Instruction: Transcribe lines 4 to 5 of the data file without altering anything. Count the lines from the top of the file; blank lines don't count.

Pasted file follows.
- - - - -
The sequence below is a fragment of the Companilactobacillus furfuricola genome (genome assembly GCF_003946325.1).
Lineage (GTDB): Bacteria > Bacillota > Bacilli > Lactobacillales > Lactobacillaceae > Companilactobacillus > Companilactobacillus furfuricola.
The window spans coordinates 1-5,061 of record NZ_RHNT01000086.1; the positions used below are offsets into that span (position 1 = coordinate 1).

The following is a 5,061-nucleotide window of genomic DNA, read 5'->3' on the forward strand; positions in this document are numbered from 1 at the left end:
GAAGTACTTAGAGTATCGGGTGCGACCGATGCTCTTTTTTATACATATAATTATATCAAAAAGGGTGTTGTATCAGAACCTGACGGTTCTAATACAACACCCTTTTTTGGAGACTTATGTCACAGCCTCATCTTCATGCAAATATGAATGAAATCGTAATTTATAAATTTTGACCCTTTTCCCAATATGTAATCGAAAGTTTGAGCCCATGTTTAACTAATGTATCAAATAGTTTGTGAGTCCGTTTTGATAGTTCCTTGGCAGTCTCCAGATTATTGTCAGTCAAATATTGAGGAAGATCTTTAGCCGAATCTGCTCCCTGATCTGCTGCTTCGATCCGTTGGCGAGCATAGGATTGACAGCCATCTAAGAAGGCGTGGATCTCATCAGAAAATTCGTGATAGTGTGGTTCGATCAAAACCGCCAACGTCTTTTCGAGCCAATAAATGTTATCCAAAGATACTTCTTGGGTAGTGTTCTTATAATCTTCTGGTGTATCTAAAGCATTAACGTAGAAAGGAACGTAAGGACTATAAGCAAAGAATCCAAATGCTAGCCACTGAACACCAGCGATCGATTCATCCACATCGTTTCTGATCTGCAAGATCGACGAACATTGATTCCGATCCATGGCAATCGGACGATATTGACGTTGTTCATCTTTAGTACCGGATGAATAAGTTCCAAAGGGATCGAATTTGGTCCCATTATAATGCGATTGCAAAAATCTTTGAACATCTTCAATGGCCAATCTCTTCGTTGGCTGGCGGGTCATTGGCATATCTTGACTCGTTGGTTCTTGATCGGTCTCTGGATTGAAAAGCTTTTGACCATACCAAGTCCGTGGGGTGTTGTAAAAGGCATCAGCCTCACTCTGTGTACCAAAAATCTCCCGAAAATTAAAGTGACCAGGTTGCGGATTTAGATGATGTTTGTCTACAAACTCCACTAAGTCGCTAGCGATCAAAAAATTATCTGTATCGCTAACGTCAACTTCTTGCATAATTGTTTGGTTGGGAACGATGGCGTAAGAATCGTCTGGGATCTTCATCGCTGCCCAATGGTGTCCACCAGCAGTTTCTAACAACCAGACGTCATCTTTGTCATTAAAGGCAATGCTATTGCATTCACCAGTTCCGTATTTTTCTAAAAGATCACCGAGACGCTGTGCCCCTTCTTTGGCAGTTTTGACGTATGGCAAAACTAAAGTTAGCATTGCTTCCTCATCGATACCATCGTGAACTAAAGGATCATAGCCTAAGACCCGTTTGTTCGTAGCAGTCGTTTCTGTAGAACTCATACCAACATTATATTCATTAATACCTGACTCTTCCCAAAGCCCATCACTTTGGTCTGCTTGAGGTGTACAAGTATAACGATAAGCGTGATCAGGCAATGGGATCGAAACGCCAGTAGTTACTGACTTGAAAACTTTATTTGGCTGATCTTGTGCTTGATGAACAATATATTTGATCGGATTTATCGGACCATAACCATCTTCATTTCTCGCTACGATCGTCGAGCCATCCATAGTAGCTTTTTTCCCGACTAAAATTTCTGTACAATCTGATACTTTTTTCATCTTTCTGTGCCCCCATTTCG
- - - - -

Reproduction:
The following is a 5,061-nucleotide window of genomic DNA, read 5'->3' on the forward strand; positions in this document are numbered from 1 at the left end:
GAAGTACTTAGAGTATCGGGTGCGACCGATGCTCTTTTTTATACATATAATTATATCAAAAAGGGTGTTGTATCAGAACCTGACGGTTCTAATACAACACCCTTTTTTGGAGACTTATGTCACAGCCTCATCTTCATGCAAATATGAATGAAATCGTAATTTATAAATTTTGACCCTTTTCCCAATATGTAATCGAAAGTTTGAGCCCATGTTTAACTAATGTATCAAATAGTTTGTGAGTCCGTTTTGATAGTTCCTTGGCAGTCTCCAGATTATTGTCAGTCAAATATTGAGGAAGATCTTTAGCCGAATCTGCTCCCTGATCTGCTGCTTCGATCCGTTGGCGAGCATAGGATTGACAGCCATCTAAGAAGGCGTGGATCTCATCAGAAAATTCGTGATAGTGTGGTTCGATCAAAACCGCCAACGTCTTTTCGAGCCAATAAATGTTATCCAAAGATACTTCTTGGGTAGTGTTCTTATAATCTTCTGGTGTATCTAAAGCATTAACGTAGAAAGGAACGTAAGGACTATAAGCAAAGAATCCAAATGCTAGCCACTGAACACCAGCGATCGATTCATCCACATCGTTTCTGATCTGCAAGATCGACGAACATTGATTCCGATCCATGGCAATCGGACGATATTGACGTTGTTCATCTTTAGTACCGGATGAATAAGTTCCAAAGGGATCGAATTTGGTCCCATTATAATGCGATTGCAAAAATCTTTGAACATCTTCAATGGCCAATCTCTTCGTTGGCTGGCGGGTCATTGGCATATCTTGACTCGTTGGTTCTTGATCGGTCTCTGGATTGAAAAGCTTTTGACCATACCAAGTCCGTGGGGTGTTGTAAAAGGCATCAGCCTCACTCTGTGTACCAAAAATCTCCCGAAAATTAAAGTGACCAGGTTGCGGATTTAGATGATGTTTGTCTACAAACTCCACTAAGTCGCTAGCGATCAAAAAATTATCTGTATCGCTAACGTCAACTTCTTGCATAATTGTTTGGTTGGGAACGATGGCGTAAGAATCGTCTGGGATCTTCATCGCTGCCCAATGGTGTCCACCAGCAGTTTCTAACAACCAGACGTCATCTTTGTCATTAAAGGCAATGCTATTGCATTCACCAGTTCCGTATTTTTCTAAAAGATCACCGAGACGCTGTGCCCCTTCTTTGGCAGTTTTGACGTATGGCAAAACTAAAGTTAGCATTGCTTCCTCATCGATACCATCGTGAACTAAAGGATCATAGCCTAAGACCCGTTTGTTCGTAGCAGTCGTTTCTGTAGAACTCATACCAACATTATATTCATTAATACCTGACTCTTCCCAAAGCCCATCACTTTGGTCTGCTTGAGGTGTACAAGTATAACGATAAGCGTGATCAGGCAATGGGATCGAAACGCCAGTAGTTACTGACTTGAAAACTTTATTTGGCTGATCTTGTGCTTGATGAACAATATATTTGATCGGATTTATCGGACCATAACCATCTTCATTTCTCGCTACGATCGTCGAGCCATCCATAGTAGCTTTTTTCCCGACTAAAATTTCTGTACAATCTGATACTTTTTTCATCTTTCTGTGCCCCCATTTCG